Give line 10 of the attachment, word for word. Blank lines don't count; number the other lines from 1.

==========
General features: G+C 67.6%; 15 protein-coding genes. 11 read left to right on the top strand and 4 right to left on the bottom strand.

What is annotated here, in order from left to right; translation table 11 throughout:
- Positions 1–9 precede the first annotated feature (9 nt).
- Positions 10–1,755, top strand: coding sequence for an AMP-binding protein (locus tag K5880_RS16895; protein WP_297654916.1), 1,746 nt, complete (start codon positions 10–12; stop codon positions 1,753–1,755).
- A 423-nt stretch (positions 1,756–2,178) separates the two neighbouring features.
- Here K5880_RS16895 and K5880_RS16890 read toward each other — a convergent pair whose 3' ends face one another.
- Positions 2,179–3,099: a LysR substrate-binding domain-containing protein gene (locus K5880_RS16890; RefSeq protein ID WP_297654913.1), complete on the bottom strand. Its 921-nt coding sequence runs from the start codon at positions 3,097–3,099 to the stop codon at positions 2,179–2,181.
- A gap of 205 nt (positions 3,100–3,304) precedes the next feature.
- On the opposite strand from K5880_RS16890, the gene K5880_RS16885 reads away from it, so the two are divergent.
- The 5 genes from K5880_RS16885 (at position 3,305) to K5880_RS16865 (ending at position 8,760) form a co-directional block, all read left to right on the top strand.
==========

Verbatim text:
- The 5 genes from K5880_RS16885 (at position 3,305) to K5880_RS16865 (ending at position 8,760) form a co-directional block, all read left to right on the top strand.